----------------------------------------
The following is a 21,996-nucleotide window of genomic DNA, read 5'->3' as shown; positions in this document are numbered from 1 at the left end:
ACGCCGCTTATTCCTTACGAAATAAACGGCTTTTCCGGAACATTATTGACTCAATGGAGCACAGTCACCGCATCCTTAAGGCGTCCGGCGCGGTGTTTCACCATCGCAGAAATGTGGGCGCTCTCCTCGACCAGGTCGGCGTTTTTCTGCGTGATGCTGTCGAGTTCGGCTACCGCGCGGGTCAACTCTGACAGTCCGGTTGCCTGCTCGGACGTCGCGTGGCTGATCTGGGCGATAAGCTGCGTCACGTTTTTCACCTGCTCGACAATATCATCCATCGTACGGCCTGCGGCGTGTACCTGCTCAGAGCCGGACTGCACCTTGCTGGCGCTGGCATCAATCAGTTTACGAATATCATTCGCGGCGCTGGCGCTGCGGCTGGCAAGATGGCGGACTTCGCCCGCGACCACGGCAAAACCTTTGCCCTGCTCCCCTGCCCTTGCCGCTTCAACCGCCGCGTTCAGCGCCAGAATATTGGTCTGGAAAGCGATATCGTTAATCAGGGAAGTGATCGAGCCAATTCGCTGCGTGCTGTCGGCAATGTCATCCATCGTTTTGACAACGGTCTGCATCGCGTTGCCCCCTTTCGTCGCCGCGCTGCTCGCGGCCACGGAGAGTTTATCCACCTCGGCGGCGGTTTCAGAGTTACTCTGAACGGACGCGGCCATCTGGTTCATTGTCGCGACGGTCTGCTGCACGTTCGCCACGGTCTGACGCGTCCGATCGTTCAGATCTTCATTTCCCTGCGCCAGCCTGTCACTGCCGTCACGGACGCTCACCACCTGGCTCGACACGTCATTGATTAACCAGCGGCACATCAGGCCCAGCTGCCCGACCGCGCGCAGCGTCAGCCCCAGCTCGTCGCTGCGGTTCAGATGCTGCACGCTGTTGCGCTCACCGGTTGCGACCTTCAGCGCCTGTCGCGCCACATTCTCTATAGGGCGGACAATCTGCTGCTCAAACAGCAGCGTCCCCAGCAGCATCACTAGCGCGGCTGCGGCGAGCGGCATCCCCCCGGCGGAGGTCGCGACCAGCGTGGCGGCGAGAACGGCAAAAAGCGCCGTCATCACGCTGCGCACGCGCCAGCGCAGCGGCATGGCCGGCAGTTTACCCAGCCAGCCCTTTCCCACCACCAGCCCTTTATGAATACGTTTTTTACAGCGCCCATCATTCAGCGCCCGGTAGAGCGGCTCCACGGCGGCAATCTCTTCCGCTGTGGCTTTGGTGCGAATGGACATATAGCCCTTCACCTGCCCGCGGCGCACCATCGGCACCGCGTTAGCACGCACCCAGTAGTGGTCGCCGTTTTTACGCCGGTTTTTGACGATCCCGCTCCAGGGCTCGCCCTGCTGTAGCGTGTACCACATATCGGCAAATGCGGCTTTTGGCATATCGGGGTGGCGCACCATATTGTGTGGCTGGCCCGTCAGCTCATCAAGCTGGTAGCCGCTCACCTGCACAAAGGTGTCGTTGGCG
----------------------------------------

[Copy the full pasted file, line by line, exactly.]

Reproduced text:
The following is a 21,996-nucleotide window of genomic DNA, read 5'->3' as shown; positions in this document are numbered from 1 at the left end:
ACGCCGCTTATTCCTTACGAAATAAACGGCTTTTCCGGAACATTATTGACTCAATGGAGCACAGTCACCGCATCCTTAAGGCGTCCGGCGCGGTGTTTCACCATCGCAGAAATGTGGGCGCTCTCCTCGACCAGGTCGGCGTTTTTCTGCGTGATGCTGTCGAGTTCGGCTACCGCGCGGGTCAACTCTGACAGTCCGGTTGCCTGCTCGGACGTCGCGTGGCTGATCTGGGCGATAAGCTGCGTCACGTTTTTCACCTGCTCGACAATATCATCCATCGTACGGCCTGCGGCGTGTACCTGCTCAGAGCCGGACTGCACCTTGCTGGCGCTGGCATCAATCAGTTTACGAATATCATTCGCGGCGCTGGCGCTGCGGCTGGCAAGATGGCGGACTTCGCCCGCGACCACGGCAAAACCTTTGCCCTGCTCCCCTGCCCTTGCCGCTTCAACCGCCGCGTTCAGCGCCAGAATATTGGTCTGGAAAGCGATATCGTTAATCAGGGAAGTGATCGAGCCAATTCGCTGCGTGCTGTCGGCAATGTCATCCATCGTTTTGACAACGGTCTGCATCGCGTTGCCCCCTTTCGTCGCCGCGCTGCTCGCGGCCACGGAGAGTTTATCCACCTCGGCGGCGGTTTCAGAGTTACTCTGAACGGACGCGGCCATCTGGTTCATTGTCGCGACGGTCTGCTGCACGTTCGCCACGGTCTGACGCGTCCGATCGTTCAGATCTTCATTTCCCTGCGCCAGCCTGTCACTGCCGTCACGGACGCTCACCACCTGGCTCGACACGTCATTGATTAACCAGCGGCACATCAGGCCCAGCTGCCCGACCGCGCGCAGCGTCAGCCCCAGCTCGTCGCTGCGGTTCAGATGCTGCACGCTGTTGCGCTCACCGGTTGCGACCTTCAGCGCCTGTCGCGCCACATTCTCTATAGGGCGGACAATCTGCTGCTCAAACAGCAGCGTCCCCAGCAGCATCACTAGCGCGGCTGCGGCGAGCGGCATCCCCCCGGCGGAGGTCGCGACCAGCGTGGCGGCGAGAACGGCAAAAAGCGCCGTCATCACGCTGCGCACGCGCCAGCGCAGCGGCATGGCCGGCAGTTTACCCAGCCAGCCCTTTCCCACCACCAGCCCTTTATGAATACGTTTTTTACAGCGCCCATCATTCAGCGCCCGGTAGAGCGGCTCCACGGCGGCAATCTCTTCCGCTGTGGCTTTGGTGCGAATGGACATATAGCCCTTCACCTGCCCGCGGCGCACCATCGGCACCGCGTTAGCACGCACCCAGTAGTGGTCGCCGTTTTTACGCCGGTTTTTGACGATCCCGCTCCAGGGCTCGCCCTGCTGTAGCGTGTACCACATATCGGCAAATGCGGCTTTTGGCATATCGGGGTGGCGCACCATATTGTGTGGCTGGCCCGTCAGCTCATCAAGCTGGTAGCCGCTCACCTGCACAAAGGTGTCGTTGGCG